Consumers are living in stressful times, and Patrick Gauthier, vice president at Amazon Pay, told PYMNTS in a recent interview that merchants working to prepare for retail’s new normal should start by addressing that.
Consumers, he noted, are experiencing stress in ways they actually never have before due to the pandemic changes being made to their lives. Gauthier said studies show that consumers have what’s called a “decision-making budget” — how much energy they can put toward making decisions — but COVID-19 is pushing that to the limit.
“We are able to apportion this decision-making budget to the big choices in our life: ‘Should I refinance my house? Should I buy this car?’” he said.
But nowadays, “every decision that we make — ‘Should I go to the grocery store or should I order my groceries online and then pick them up from the curb? Should I send my kids to school or not? Should I leverage the online capabilities?’ — taxes that budget,” Gauthier said. “Lots of everyday decisions are fraught with neurological demand. And that is where a lot of stress is created.”
He said retailers and service providers need to address such anxieties as they sketch out their digital and omnicommerce strategies and think about what new tech to put in place. They need to leverage digital tools and experiences to reduce customers’ stress by removing friction and building trust.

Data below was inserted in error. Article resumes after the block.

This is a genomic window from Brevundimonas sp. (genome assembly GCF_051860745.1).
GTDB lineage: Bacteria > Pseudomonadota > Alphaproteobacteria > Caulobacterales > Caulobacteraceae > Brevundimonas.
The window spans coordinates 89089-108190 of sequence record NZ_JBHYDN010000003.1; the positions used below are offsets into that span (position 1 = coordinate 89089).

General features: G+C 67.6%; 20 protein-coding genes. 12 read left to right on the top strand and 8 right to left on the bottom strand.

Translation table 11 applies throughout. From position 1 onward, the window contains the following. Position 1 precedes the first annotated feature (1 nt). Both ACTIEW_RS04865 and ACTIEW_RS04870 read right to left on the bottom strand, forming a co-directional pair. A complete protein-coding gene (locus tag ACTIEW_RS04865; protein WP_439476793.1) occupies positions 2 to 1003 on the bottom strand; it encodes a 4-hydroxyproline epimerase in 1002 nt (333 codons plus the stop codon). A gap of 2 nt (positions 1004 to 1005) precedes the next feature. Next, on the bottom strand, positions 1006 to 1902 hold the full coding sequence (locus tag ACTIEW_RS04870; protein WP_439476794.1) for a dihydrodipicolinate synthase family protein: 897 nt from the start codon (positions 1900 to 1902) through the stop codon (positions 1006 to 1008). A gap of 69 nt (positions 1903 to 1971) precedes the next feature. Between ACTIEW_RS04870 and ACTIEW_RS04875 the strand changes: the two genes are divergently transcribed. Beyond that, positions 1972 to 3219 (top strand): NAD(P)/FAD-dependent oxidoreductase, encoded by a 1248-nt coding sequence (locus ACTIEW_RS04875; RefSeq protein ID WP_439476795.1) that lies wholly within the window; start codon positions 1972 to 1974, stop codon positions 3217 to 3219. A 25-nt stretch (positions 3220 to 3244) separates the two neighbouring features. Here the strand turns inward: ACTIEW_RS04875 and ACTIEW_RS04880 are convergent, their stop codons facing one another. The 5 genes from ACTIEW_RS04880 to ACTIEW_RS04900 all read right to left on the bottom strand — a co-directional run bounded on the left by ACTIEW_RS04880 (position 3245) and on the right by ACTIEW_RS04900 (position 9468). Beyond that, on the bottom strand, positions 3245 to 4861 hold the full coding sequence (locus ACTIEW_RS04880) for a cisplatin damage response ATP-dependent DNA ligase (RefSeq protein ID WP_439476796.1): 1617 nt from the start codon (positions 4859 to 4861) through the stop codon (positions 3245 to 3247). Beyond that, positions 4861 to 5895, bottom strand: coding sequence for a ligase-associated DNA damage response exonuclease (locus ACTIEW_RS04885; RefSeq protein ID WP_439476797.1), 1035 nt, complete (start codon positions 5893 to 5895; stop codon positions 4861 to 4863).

“My encouragement to any retailer is to think of: ‘What are the experiences where digital will create less friction, including omnichannel experiences that can be used throughout the journey of the customer to really reduce the tension and the anxiety and create a safe space?’” Gauthier said.
As long as retailers focus on creating such safe spaces, he said, “the future is bright.”
Building Up The Trust Fund
In the new pandemic-shaped world in which most, if not all, consumer decisions are made with a health-first lens, (which Webster calls “pandenomics”), building a robust, trusted relationship between merchant and customer isn’t an option, but a necessity.
“Trust is the foundation on which commerce is built, because without trust, there’s all sorts of breakdown in the relationship between the merchant and the buyer,” Gauthier said.
He added that trust is a function of the experience customers have had with a given merchant in the past. If goods or services consistently arrive on time and as expected, the customer comes to trust the merchant.
Research can even quantify the value of trust to merchants, Gauthier said, noting Amazon research has found that across consumer demographics, security and trust tend to hold more value than either pricing or selection.
In fact, 85 percent of consumers that Amazon polled rated trust and security as “somewhat” or “very” important in their buying decisions. Additionally, 70 percent said they’d switch away from a seller following an experience that’s disappointing, unpredictable or untrustworthy.
But Gauthier said the tricky part about trust for retailers heading online is how to maintain it when they move beyond a local customer base who may know them, to a new to digital audience, or one that’s national or even international. Along with the tremendous opportunity for sales growth, the challenge is making that first sale happen, he said.